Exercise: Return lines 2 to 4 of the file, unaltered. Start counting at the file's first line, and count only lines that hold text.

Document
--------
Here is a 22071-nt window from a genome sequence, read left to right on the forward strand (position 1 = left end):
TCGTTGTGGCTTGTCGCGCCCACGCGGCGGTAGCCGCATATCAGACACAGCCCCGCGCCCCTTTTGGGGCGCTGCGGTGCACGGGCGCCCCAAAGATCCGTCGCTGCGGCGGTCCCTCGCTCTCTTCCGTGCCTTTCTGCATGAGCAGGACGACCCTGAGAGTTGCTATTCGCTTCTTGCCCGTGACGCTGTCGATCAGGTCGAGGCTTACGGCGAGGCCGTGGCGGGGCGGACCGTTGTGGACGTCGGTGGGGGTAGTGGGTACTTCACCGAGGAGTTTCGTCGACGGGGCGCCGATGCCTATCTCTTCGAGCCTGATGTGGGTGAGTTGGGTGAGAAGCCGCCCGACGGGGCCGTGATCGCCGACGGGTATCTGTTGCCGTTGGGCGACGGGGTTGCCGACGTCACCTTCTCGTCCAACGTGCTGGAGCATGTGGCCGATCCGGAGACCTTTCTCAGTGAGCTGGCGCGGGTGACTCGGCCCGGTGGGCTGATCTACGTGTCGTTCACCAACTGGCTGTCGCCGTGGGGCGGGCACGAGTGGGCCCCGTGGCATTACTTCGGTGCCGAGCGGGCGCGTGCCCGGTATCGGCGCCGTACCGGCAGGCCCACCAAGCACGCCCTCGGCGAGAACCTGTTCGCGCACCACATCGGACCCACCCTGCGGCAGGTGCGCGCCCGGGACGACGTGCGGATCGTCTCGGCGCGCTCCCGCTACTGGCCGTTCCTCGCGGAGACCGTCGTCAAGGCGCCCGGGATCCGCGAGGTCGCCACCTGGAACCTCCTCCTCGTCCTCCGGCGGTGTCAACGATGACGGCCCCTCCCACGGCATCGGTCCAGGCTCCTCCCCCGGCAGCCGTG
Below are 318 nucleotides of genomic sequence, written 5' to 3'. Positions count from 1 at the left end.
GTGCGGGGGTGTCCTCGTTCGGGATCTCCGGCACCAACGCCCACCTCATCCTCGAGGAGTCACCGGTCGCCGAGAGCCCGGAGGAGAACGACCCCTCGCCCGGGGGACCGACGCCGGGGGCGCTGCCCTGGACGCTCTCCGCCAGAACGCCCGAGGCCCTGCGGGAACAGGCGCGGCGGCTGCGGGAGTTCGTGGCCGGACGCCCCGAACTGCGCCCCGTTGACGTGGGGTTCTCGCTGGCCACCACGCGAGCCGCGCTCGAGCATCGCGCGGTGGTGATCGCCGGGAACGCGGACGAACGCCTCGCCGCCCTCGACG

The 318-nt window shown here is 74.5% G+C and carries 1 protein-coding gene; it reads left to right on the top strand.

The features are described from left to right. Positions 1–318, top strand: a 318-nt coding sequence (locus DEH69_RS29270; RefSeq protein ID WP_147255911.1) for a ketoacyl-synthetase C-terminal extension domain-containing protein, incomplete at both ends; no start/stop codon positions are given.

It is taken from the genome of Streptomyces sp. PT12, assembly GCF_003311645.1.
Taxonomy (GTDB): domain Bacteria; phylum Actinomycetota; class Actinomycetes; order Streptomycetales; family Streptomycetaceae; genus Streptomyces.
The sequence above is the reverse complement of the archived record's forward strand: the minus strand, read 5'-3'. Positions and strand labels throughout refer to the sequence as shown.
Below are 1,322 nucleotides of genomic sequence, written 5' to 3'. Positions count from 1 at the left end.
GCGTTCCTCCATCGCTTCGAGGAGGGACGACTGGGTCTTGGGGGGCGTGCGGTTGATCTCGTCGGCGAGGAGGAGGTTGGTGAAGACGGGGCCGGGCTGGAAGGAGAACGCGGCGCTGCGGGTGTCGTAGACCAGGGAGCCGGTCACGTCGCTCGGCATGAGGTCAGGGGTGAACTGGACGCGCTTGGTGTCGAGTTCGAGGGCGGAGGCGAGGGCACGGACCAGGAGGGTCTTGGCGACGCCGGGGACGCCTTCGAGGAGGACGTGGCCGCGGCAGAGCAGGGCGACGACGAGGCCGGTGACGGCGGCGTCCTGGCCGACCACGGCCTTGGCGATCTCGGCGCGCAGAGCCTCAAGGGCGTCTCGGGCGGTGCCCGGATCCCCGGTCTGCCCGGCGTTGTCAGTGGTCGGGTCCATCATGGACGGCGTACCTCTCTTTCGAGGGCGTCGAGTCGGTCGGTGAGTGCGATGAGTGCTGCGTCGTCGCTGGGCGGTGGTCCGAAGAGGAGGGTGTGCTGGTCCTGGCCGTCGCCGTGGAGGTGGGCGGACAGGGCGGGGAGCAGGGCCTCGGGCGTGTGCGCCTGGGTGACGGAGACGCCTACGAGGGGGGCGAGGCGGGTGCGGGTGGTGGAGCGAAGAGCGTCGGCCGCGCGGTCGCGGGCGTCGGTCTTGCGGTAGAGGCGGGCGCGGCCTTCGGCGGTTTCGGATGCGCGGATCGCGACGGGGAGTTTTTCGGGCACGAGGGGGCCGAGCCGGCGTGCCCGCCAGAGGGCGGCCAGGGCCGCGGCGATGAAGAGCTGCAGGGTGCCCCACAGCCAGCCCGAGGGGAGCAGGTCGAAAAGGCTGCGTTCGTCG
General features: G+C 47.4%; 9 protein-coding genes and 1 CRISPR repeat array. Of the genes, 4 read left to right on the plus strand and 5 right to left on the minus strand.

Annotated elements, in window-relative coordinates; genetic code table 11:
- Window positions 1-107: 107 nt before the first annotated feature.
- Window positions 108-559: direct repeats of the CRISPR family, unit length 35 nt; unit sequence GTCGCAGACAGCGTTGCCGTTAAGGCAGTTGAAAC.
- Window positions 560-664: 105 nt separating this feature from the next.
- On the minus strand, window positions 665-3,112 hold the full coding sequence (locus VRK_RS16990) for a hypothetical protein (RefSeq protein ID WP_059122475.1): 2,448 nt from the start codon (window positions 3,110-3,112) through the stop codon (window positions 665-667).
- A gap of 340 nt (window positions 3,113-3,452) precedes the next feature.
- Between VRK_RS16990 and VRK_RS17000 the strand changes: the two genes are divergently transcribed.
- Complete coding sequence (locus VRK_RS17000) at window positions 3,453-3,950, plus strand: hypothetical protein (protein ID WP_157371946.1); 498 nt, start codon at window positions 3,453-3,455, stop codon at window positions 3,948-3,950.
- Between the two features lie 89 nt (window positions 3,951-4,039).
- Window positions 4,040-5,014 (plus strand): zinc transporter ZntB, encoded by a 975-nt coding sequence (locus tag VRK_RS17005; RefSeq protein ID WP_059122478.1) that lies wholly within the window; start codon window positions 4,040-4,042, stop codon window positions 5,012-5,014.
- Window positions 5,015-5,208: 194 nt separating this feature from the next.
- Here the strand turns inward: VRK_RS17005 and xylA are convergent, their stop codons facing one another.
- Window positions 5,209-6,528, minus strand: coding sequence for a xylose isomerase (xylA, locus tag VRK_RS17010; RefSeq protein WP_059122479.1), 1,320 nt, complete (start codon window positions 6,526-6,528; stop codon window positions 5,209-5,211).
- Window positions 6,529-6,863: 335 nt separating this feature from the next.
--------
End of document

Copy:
TCGTTGTGGCTTGTCGCGCCCACGCGGCGGTAGCCGCATATCAGACACAGCCCCGCGCCCCTTTTGGGGCGCTGCGGTGCACGGGCGCCCCAAAGATCCGTCGCTGCGGCGGTCCCTCGCTCTCTTCCGTGCCTTTCTGCATGAGCAGGACGACCCTGAGAGTTGCTATTCGCTTCTTGCCCGTGACGCTGTCGATCAGGTCGAGGCTTACGGCGAGGCCGTGGCGGGGCGGACCGTTGTGGACGTCGGTGGGGGTAGTGGGTACTTCACCGAGGAGTTTCGTCGACGGGGCGCCGATGCCTATCTCTTCGAGCCTGATGTGGGTGAGTTGGGTGAGAAGCCGCCCGACGGGGCCGTGATCGCCGACGGGTATCTGTTGCCGTTGGGCGACGGGGTTGCCGACGTCACCTTCTCGTCCAACGTGCTGGAGCATGTGGCCGATCCGGAGACCTTTCTCAGTGAGCTGGCGCGGGTGACTCGGCCCGGTGGGCTGATCTACGTGTCGTTCACCAACTGGCTGTCGCCGTGGGGCGGGCACGAGTGGGCCCCGTGGCATTACTTCGGTGCCGAGCGGGCGCGTGCCCGGTATCGGCGCCGTACCGGCAGGCCCACCAAGCACGCCCTCGGCGAGAACCTGTTCGCGCACCACATCGGACCCACCCTGCGGCAGGTGCGCGCCCGGGACGACGTGCGGATCGTCTCGGCGCGCTCCCGCTACTGGCCGTTCCTCGCGGAGACCGTCGTCAAGGCGCCCGGGATCCGCGAGGTCGCCACCTGGAACCTCCTCCTCGTCCTCCGGCGGTGTCAACGATGACGGCCCCTCCCACGGCATCGGTCCAGGCTCCTCCCCCGGCAGCCGTG
Below are 318 nucleotides of genomic sequence, written 5' to 3'. Positions count from 1 at the left end.
GTGCGGGGGTGTCCTCGTTCGGGATCTCCGGCACCAACGCCCACCTCATCCTCGAGGAGTCACCGGTCGCCGAGAGCCCGGAGGAGAACGACCCCTCGCCCGGGGGACCGACGCCGGGGGCGCTGCCCTGGACGCTCTCCGCCAGAACGCCCGAGGCCCTGCGGGAACAGGCGCGGCGGCTGCGGGAGTTCGTGGCCGGACGCCCCGAACTGCGCCCCGTTGACGTGGGGTTCTCGCTGGCCACCACGCGAGCCGCGCTCGAGCATCGCGCGGTGGTGATCGCCGGGAACGCGGACGAACGCCTCGCCGCCCTCGACG